Behavioral Signal Processing, Speech-to-Speech Translation, Multimodal Environments, Signal Processing, Speech and Language Processing, Automatic Speech Recognition, Array Signal Processing, Lower Order Statistics
Panayiotis G. Georgiou received the B.A. and M.Eng. degrees (with Honors) from Cambridge University (Pembroke College), Cambridge, U.K., in 1996, where he was a Cambridge-Commonwealth Scholar, and the M.Sc. and Ph.D. degrees from the University of Southern California (USC), Los Angeles, in 1998 and 2002, respectively.
Since 2003, he has been a member of the Signal Analysis and Interpretation Lab at USC, where he is currently an Assistant Professor. His interests span the fields of multimodal and behavioral signal processing and speech to speech translation. He has worked on and published over 100 papers in the fields of behavioral signal processing, statistical signal processing, alpha stable distributions, speech and multimodal signal processing and interfaces, speech translation, language modeling, immersive sound processing, sound source localization, and speaker identification. He is a senior member of IEEE. He has been a PI and co-PI on federally funded projects notably including the DARPA Transtac “SpeechLinks” and currently the NSF “An Integrated Approach to Creating Enriched Speech Translation Systems” and "Quantitative Observational Practice in Family Studies: The case of reactivity." He is currently on the editorial board of the EURASIP Journal on Audio, Speech, and Music Processing, a guest editor of the Computer Speech And Language journal, the Technical Chair for Interspeech 2016, and a member of the Speech and Language Technical Committee. His current focus is on behavioral signal processing, multimodal environments, and speech-to-speech translation.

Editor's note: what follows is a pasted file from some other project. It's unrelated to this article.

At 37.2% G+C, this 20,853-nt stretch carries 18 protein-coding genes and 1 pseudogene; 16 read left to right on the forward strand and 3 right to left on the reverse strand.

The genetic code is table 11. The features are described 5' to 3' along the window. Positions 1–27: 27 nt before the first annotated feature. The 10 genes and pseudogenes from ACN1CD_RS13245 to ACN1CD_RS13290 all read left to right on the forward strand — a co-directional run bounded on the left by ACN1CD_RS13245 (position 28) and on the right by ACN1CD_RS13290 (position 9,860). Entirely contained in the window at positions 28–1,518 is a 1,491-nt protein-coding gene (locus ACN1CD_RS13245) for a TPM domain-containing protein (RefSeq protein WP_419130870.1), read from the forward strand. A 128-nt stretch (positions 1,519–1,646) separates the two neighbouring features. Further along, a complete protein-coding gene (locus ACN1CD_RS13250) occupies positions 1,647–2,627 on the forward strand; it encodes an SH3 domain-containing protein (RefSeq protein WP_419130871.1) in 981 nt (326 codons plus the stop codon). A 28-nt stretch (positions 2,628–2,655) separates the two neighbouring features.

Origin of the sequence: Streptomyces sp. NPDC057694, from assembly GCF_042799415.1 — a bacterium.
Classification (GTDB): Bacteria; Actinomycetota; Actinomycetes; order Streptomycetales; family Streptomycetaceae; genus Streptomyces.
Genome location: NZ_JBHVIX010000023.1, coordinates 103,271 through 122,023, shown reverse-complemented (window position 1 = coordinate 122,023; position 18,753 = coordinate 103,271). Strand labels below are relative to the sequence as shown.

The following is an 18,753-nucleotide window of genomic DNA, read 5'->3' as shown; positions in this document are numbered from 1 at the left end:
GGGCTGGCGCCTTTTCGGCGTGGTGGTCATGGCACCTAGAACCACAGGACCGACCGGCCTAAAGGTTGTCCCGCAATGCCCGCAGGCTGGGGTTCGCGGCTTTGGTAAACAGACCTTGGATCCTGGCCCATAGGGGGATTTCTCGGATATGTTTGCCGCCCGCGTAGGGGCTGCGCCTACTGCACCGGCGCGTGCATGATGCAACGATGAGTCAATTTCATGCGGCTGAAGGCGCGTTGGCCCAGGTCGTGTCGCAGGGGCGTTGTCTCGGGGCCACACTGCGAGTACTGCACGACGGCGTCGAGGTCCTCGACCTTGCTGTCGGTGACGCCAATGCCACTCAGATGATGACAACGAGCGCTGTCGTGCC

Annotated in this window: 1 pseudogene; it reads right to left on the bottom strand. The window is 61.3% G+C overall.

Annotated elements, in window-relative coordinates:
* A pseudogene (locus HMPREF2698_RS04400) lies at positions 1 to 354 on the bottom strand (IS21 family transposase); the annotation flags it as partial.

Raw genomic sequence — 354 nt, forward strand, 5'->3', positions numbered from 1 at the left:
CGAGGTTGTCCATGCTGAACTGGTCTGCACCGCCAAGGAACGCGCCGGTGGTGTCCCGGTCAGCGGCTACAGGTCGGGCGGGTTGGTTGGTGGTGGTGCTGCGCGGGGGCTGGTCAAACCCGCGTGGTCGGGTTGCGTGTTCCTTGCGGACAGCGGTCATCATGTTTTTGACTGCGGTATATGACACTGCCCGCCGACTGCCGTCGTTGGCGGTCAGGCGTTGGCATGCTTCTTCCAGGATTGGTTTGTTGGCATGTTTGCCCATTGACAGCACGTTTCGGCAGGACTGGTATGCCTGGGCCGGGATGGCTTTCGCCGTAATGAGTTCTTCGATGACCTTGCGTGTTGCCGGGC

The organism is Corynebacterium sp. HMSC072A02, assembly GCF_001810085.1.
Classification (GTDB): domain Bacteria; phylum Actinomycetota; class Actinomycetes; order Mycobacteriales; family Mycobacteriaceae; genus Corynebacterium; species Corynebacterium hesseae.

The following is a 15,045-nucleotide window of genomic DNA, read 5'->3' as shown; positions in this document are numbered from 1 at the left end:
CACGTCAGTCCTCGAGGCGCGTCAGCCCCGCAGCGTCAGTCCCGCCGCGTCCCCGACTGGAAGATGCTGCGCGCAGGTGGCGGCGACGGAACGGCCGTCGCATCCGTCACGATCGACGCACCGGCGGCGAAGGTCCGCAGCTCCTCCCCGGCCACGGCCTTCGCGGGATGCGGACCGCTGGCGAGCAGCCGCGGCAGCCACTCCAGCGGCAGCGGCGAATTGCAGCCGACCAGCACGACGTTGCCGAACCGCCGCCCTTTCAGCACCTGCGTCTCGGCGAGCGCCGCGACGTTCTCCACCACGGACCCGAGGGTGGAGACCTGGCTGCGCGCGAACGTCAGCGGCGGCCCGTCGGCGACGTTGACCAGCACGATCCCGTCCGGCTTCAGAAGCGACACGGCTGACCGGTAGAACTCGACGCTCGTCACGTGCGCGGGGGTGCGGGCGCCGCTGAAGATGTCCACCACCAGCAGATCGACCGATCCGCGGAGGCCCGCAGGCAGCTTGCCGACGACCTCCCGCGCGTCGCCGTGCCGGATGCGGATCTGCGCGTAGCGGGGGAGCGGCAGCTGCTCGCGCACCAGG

Papers co-authored with his students have won best paper awards for analyzing the multimodal behaviors of users in speech-to-speech translation in International Workshop on Multimedia Signal Processing (MMSP) 2006, for automatic classification of married couples’ behavior using audio features in Interspeech 2010, and for analyzing technology-based medical interpretation for cross-language communication in Human-Computer Interaction International (HCII) 2013.
His current focus is on behavioral signal processing, diverse sensing and speech processing from microphone arrays, and speech-to-speech translation.